High-resolution X-ray tomography (high-resolution micro-CT or μCT) features as an established technique that is capable of acquiring the complete three-dimensional morphology of a physical object via X-rays within a short time period. Obviously, μCT technique bears several advantages (high resolution, high efficiency and non-destructive detection) over the laborious and tedious mechanical preparation or serial-sectioning techniques, and thus it has been extensively used to investigate a number of key transitional groups of vertebrates, including sarcopterygian Eusthenopteron,4–5 basal tetrapod Ichthyostega,6 pelobatid frog Prospea,7 stem snake Dinilysia,8 ctenochasmatid pterosaur Liaodactylus,9 tyrannosauroid dinosaur Alioramus,10 early bird Confuciusornis11 and early mammal Vilevolodon.12 μCT technique not only facilitates the observation and measurement of specimens, but also allows investigators to conduct functional morphological studies based on digital models, such as biomechanical analysis of the limb mobility of the early tetrapod Ichthyostega.6 Furthermore, three-dimensional digital models can be printed to produce physical casts, which are ideal for both research and museum exhibition.
This paper provides the μCT source data of a primitive salamandroid Qinglongtriton gangouensis. Salamanders are a group of tailed amphibians, including three suborders: Cryptobranchoidea (70 species, 11 genera, 2 families), Salamandroidea (633 species, 55 genera, 7 families) and Sirenoidea (4 species, 2 genera, 1 family). Salamanders are classified in the subclass Lissamphibia along with frogs and caecilians.13 Previous studies based on molecular data show that salamanders are an ancient lineage, originated about 262.5~357.0 million years ago.14–15 Since 1990s, tens of thousands of salamander specimens have been found from the Mesozoic strata in northern Hebei Province, western Liaoning Province and southeastern Inner Mongolia, China. These fossils are remarkably well preserved and show quite a rich taxonomic diversity. To date, 10 species in 8 genera have been identified as cryptobranchoids and 2 species in 2 genera as salamandroids.16–18 This paper, our recent publication of the salamandroid Qinglongtriton, represents the first application of μCT and 3D printing in the research of fossil salamanders from China.17 By using these new techniques, we were able to provide a more thorough morphological account of this significant Jurassic fossil taxon than previous studies on fossil salamanders from China, and hence shed new lights on the early evolution of Salamandroidea.17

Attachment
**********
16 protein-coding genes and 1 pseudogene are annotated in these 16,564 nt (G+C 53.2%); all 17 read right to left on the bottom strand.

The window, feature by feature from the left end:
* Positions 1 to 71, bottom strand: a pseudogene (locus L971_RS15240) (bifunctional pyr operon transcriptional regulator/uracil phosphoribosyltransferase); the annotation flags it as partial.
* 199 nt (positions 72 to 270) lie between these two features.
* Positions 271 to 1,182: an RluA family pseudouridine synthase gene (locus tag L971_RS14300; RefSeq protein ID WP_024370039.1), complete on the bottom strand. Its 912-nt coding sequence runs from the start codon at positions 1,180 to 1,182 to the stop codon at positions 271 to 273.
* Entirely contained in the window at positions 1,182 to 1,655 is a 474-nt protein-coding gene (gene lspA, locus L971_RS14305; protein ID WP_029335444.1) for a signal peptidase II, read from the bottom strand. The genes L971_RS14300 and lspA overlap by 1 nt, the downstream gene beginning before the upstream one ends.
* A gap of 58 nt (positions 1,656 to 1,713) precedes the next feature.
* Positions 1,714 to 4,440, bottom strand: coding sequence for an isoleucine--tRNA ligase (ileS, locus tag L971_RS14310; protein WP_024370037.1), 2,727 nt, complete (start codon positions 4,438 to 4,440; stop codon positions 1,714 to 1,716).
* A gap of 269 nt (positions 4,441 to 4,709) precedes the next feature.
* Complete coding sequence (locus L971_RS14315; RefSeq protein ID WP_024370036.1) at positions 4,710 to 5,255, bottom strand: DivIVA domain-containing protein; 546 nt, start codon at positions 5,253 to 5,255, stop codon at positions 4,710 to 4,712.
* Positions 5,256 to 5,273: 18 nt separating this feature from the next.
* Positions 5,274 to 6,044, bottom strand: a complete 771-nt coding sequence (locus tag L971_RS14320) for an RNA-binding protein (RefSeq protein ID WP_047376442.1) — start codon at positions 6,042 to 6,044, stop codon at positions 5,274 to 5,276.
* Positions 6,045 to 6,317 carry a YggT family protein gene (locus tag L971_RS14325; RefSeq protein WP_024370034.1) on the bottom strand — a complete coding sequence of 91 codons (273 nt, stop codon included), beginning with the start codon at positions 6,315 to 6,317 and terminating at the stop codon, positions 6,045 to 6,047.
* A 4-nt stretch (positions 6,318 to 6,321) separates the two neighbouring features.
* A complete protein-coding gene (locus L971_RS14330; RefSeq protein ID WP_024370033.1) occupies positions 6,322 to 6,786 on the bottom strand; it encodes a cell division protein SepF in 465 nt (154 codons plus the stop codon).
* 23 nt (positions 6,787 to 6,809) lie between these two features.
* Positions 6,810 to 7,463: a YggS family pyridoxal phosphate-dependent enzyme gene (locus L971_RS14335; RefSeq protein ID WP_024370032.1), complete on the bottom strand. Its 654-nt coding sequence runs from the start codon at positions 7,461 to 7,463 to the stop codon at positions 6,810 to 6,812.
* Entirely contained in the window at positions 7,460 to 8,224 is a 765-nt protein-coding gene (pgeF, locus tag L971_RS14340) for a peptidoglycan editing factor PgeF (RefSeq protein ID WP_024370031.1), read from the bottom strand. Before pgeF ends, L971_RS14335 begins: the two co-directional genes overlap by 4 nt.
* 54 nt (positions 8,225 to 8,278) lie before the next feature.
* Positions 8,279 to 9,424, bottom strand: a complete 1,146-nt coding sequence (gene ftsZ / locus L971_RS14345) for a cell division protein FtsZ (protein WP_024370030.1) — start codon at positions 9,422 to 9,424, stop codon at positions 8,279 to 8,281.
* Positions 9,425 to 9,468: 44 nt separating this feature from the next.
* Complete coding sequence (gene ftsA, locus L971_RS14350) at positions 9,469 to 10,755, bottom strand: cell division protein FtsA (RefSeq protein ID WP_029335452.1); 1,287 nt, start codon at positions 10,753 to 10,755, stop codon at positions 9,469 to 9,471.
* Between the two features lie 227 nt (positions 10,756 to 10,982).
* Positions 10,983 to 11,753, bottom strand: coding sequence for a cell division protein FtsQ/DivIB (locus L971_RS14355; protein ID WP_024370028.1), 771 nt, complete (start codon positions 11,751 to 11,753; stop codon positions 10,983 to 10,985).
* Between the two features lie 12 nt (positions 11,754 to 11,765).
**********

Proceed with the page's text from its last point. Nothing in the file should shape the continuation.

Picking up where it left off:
Publication of high-quality μCT source data in paleontological research makes an easy way for researchers to share digital models of important fossil specimens in a global scale. We realize that several online libraries, like Dryad or DigiMorph, have already archived the μCT source data and 2D and 3D visualizations of several important fossil specimens. Therefore, this paper provides the μCT source data of the holotype (PKUP V0226) and two referred specimens (PKUP V0228, PKUP V0254) of the early salamandroid Qinglongtriton gangouensis from the Upper Jurassic Tiaojishan Formation of Hebei Province, China. This paper is also supplemented with a 3D printable stl file of the upper body skeleton of the holotype (PKUP V0226), as well as images and videos displaying the reconstructed skeleton of the three specimens.
2.1 Data collection
Before μCT scanning, specimens of Qinglongtriton were mechanically prepared under microscope to be better fit onto the object stage of the μCT scanner for high-resolution images. A total of 46 specimens of this taxon were collected during the field season in 2009, all of which were prepared at the School of Earth and Space Sciences, Peking University, Beijing, China.17 Among these, the holotype (PKUP V0226) and two referred specimens (PKUP V0228 and PKUP V0254) were scanned using the Nikon XT H 320 LC scanner at the Industrial Micro-CT Laboratory of China University of Geosciences (Beijing). Visualization, segmentation and 3D reconstruction of these specimens were undertaken by using the software package VG Studio Max 2.2 (Volume Graphics, Heidelberg, Germany). It is noteworthy that VG Studio is not the only, but a widely used software package for dealing with image stack. Readers who are interested in learning about other commercial or free software are recommended to refer to the work of Richard Leslie Abel et al.19
2.1.1 Specimens preparation and μCT scan
Both the holotype (PKUP V0226) and the referred specimens (PKUP V0228 and PKUP V0254) of Qinglongtriton were broken into several blocks of different sizes during field collection. The surrounding matrix of each block of the specimen was carefully removed to expose the fossil skeleton by using fine needles under microscope. In order to enhance the penetrating power of X-rays, the matrix on both sides of specimens along the longitudinal axis was removed as much as possible by using a hand-hold electric grinder to narrow the width of the specimen. Specimen surfaces were spread with varnish and acetone mixtures to prevent fragmentation of the bony skeleton. Then the blocks of each specimen were pieced together using a mixture of soda powder and 2-cyanoacrylate adhesive.